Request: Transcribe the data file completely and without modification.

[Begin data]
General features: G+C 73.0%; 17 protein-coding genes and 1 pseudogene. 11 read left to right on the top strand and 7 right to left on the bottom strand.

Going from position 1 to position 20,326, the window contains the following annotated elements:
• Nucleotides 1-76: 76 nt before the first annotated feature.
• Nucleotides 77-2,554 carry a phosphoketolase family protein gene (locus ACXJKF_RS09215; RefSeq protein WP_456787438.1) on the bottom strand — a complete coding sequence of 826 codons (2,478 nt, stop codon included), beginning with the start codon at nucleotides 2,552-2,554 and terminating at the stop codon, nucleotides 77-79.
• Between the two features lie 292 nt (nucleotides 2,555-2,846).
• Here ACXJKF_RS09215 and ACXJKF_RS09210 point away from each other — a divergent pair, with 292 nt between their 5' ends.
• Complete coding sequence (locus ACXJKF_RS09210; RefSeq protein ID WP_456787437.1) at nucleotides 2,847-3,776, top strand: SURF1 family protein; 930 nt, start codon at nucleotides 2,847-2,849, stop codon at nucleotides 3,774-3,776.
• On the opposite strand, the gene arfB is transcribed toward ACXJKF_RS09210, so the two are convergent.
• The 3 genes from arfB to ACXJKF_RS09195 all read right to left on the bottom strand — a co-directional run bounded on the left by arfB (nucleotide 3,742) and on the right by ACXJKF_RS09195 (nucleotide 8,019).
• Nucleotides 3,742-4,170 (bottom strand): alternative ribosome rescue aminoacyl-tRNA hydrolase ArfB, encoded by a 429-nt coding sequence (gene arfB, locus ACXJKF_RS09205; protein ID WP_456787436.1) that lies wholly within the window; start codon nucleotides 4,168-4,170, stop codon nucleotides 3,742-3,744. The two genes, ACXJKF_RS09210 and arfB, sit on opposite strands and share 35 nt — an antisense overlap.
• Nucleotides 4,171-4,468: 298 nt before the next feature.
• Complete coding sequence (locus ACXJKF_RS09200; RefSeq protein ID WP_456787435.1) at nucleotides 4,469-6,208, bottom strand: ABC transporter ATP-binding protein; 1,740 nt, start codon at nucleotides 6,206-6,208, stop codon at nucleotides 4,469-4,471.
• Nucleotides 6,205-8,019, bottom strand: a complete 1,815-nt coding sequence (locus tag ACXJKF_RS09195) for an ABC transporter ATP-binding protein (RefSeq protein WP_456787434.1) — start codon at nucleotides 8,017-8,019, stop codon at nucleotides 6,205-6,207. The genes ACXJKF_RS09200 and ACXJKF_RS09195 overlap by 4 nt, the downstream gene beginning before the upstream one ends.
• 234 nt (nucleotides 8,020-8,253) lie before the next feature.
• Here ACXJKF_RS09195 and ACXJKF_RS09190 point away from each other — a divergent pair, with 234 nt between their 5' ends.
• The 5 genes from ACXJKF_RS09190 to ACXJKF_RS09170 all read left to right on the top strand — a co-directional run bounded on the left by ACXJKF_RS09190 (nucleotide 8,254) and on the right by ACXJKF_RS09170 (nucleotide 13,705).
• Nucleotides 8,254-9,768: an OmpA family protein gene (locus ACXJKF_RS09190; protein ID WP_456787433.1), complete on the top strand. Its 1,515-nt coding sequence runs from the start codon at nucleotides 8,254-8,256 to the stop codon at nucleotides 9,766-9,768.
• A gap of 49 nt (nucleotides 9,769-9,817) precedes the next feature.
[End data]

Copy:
General features: G+C 73.0%; 17 protein-coding genes and 1 pseudogene. 11 read left to right on the top strand and 7 right to left on the bottom strand.

Going from position 1 to position 20,326, the window contains the following annotated elements:
• Nucleotides 1-76: 76 nt before the first annotated feature.
• Nucleotides 77-2,554 carry a phosphoketolase family protein gene (locus ACXJKF_RS09215; RefSeq protein WP_456787438.1) on the bottom strand — a complete coding sequence of 826 codons (2,478 nt, stop codon included), beginning with the start codon at nucleotides 2,552-2,554 and terminating at the stop codon, nucleotides 77-79.
• Between the two features lie 292 nt (nucleotides 2,555-2,846).
• Here ACXJKF_RS09215 and ACXJKF_RS09210 point away from each other — a divergent pair, with 292 nt between their 5' ends.
• Complete coding sequence (locus ACXJKF_RS09210; RefSeq protein ID WP_456787437.1) at nucleotides 2,847-3,776, top strand: SURF1 family protein; 930 nt, start codon at nucleotides 2,847-2,849, stop codon at nucleotides 3,774-3,776.
• On the opposite strand, the gene arfB is transcribed toward ACXJKF_RS09210, so the two are convergent.
• The 3 genes from arfB to ACXJKF_RS09195 all read right to left on the bottom strand — a co-directional run bounded on the left by arfB (nucleotide 3,742) and on the right by ACXJKF_RS09195 (nucleotide 8,019).
• Nucleotides 3,742-4,170 (bottom strand): alternative ribosome rescue aminoacyl-tRNA hydrolase ArfB, encoded by a 429-nt coding sequence (gene arfB, locus ACXJKF_RS09205; protein ID WP_456787436.1) that lies wholly within the window; start codon nucleotides 4,168-4,170, stop codon nucleotides 3,742-3,744. The two genes, ACXJKF_RS09210 and arfB, sit on opposite strands and share 35 nt — an antisense overlap.
• Nucleotides 4,171-4,468: 298 nt before the next feature.
• Complete coding sequence (locus ACXJKF_RS09200; RefSeq protein ID WP_456787435.1) at nucleotides 4,469-6,208, bottom strand: ABC transporter ATP-binding protein; 1,740 nt, start codon at nucleotides 6,206-6,208, stop codon at nucleotides 4,469-4,471.
• Nucleotides 6,205-8,019, bottom strand: a complete 1,815-nt coding sequence (locus tag ACXJKF_RS09195) for an ABC transporter ATP-binding protein (RefSeq protein WP_456787434.1) — start codon at nucleotides 8,017-8,019, stop codon at nucleotides 6,205-6,207. The genes ACXJKF_RS09200 and ACXJKF_RS09195 overlap by 4 nt, the downstream gene beginning before the upstream one ends.
• 234 nt (nucleotides 8,020-8,253) lie before the next feature.
• Here ACXJKF_RS09195 and ACXJKF_RS09190 point away from each other — a divergent pair, with 234 nt between their 5' ends.
• The 5 genes from ACXJKF_RS09190 to ACXJKF_RS09170 all read left to right on the top strand — a co-directional run bounded on the left by ACXJKF_RS09190 (nucleotide 8,254) and on the right by ACXJKF_RS09170 (nucleotide 13,705).
• Nucleotides 8,254-9,768: an OmpA family protein gene (locus ACXJKF_RS09190; protein ID WP_456787433.1), complete on the top strand. Its 1,515-nt coding sequence runs from the start codon at nucleotides 8,254-8,256 to the stop codon at nucleotides 9,766-9,768.
• A gap of 49 nt (nucleotides 9,769-9,817) precedes the next feature.